What about people who aren’t involved in a traumatic event? Does Tetris have an impact on them? This was the question asked several years ago in a study conducted by researchers at the University of New Mexico.
The researchers recruited 26 girls, aged 12 to 15 and randomly assigned them to the experimental group or the control group. The researchers taught the girls in the experimental group to play Tetris and coached them to play regularly. The girls in the control group were coached not to play Tetris. The researchers followed the two groups for three months. During that time the girls in the Tetris group played the game approximately 90 minutes per week.
At the end of three months, the Tetris-playing girls had a “significantly thicker cortex” than the non-Tetris-playing girls. The cortex is gray matter and is generally associated with higher-level brain functions such as memory, attention, and planning.
Does this mean that playing Tetris will make your smarter or your brain more efficient? Probably not. Playing Tetris probably only makes you better at playing Tetris. But it’s more evidence that the brain is plastic; you can change it by how you behave. It’s not surprising in a group of youngsters whose brains are not yet mature. It might be very telling to replicate the experiment with a group to oldsters to see just how plastic their brains are. My hypothesis: there’s still a lot of plasticity left.
So Tetris can teach us about brain plasticity and help suppress intrusive memories. Not bad for a free video game. I wonder what else it can do.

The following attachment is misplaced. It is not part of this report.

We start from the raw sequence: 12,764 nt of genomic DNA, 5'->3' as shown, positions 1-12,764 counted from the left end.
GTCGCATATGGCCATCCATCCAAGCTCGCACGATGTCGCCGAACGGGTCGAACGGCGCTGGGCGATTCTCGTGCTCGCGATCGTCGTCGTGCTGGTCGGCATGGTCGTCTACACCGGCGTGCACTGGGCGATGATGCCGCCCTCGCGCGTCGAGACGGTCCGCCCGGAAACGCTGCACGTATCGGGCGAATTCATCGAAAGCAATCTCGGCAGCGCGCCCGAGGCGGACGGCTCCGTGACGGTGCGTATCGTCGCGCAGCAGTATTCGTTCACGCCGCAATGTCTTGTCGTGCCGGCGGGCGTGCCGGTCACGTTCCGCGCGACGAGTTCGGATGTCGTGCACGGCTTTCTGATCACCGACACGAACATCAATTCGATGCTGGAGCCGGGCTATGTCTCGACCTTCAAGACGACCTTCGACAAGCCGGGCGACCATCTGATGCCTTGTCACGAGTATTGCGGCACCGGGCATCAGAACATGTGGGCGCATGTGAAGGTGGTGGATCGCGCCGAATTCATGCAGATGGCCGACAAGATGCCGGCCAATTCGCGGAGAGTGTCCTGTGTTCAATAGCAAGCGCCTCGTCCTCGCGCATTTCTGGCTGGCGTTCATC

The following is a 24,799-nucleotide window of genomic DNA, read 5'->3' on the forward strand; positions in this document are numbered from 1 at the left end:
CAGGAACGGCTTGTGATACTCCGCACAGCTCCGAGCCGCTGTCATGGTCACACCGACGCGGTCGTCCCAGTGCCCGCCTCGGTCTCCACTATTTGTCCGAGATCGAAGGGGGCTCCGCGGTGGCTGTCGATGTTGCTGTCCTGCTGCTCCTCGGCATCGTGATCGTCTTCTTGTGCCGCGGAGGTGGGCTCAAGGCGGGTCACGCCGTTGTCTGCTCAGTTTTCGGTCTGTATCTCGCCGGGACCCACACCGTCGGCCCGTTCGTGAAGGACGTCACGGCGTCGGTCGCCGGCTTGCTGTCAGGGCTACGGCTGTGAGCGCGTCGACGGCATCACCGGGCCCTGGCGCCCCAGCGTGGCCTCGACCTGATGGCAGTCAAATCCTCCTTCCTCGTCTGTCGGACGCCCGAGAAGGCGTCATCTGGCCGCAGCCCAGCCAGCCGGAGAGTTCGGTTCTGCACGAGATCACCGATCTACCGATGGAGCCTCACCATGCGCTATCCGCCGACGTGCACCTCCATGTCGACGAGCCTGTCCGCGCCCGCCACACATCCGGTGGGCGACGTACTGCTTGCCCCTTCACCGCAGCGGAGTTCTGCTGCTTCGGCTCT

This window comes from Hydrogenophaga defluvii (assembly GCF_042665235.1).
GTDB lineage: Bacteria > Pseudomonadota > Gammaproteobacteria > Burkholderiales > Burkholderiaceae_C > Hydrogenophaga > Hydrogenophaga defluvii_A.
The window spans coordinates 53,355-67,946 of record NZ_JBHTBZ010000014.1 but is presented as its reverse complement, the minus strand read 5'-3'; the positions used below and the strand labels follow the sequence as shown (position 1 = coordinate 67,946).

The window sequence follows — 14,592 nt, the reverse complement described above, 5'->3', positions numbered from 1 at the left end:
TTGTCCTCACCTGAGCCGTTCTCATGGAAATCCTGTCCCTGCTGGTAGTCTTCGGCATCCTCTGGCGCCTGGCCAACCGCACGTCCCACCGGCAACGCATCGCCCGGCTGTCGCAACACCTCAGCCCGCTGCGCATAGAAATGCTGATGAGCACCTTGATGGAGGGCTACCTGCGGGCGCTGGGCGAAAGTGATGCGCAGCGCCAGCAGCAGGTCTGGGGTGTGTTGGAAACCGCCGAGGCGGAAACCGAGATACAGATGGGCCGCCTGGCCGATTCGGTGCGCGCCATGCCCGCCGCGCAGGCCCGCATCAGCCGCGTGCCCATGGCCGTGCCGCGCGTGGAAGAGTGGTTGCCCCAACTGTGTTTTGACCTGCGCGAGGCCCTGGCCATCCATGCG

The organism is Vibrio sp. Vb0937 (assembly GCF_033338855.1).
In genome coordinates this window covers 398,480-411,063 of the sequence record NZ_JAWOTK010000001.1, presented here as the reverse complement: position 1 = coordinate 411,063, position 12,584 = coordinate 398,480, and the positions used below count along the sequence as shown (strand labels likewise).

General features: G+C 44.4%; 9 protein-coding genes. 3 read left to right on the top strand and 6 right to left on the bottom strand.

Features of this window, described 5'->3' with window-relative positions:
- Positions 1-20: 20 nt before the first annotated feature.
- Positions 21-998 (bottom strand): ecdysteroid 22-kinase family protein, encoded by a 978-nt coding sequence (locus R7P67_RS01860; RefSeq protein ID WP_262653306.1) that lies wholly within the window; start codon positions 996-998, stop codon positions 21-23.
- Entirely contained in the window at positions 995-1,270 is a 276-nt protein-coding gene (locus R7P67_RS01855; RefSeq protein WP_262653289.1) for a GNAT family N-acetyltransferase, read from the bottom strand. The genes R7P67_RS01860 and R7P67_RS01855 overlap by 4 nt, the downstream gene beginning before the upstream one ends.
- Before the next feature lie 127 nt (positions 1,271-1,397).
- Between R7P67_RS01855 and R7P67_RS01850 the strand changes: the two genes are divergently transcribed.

I used to think it was difficult to manage conflict. Now I wonder if it isn’t more difficult to manage agreement.
A conflicted organization is fairly easy to analyze. The signs are abundant. You can quickly identify the conflicting groups as well as the members of each. You can identify grievances simply by talking with people. You can figure out who is “us” and who is “them”. Solving the problem may prove challenging but, at the very least, you know two things: 1) there is a problem; 2) its general contours are easy to see.
When an organization is in agreement, on the other hand, you may not even know that a problem exists. Everything floats along smoothly. People may not quiver with enthusiasm but no one is throwing furniture or shouting obscenities. Employees work and things get done.
The problem with an organization in agreement is that many participants actually disagree. But the disagreement doesn’t bubble up and out. There are at least two scenarios in which this happens:
Similar paradoxes arise in organizations all the time. Each employee wants to be seen as a team player. They may have reservations about a decision but — because everyone else agrees or seems to agree — they keep quiet. Perhaps nobody agrees to a given project but they believe that everyone else does. Perhaps nobody wants to work on Project X. Nevertheless, Project X persists. Unlike a conflicted organization, nobody realizes that a problem exists.
The second scenario is perhaps more dangerous but less common. A fear-based culture – if left untreated – will eventually corrupt the entire organization. Employees grow afraid of telling the truth. The remedy is easy to discern but hard to execute: the organization needs to replace executive management and create a new culture.
The Abilene paradox is perhaps less dangerous but far more common. Any organization that strives to “play as a team” or “hire team players” is at risk. Employees learn to go along with the team, even if they believe the team is wrong.
What can be done to overcome the Abilene paradox in an organization? Rosabeth Moss Kanter points out that there are two parts to the problem. First, employees make inaccurate assumptions about what others believe. Second, even though they disagree, they don’t feel comfortable speaking up. A good manager can work on both sides of the problem. Kanter suggests the following:
The activities needed to ward off the Abilene paradox are not draconian. Indeed, they’re fairly easy to implement. But you can only implement them if you realize that a problem exists. That’s the hard part.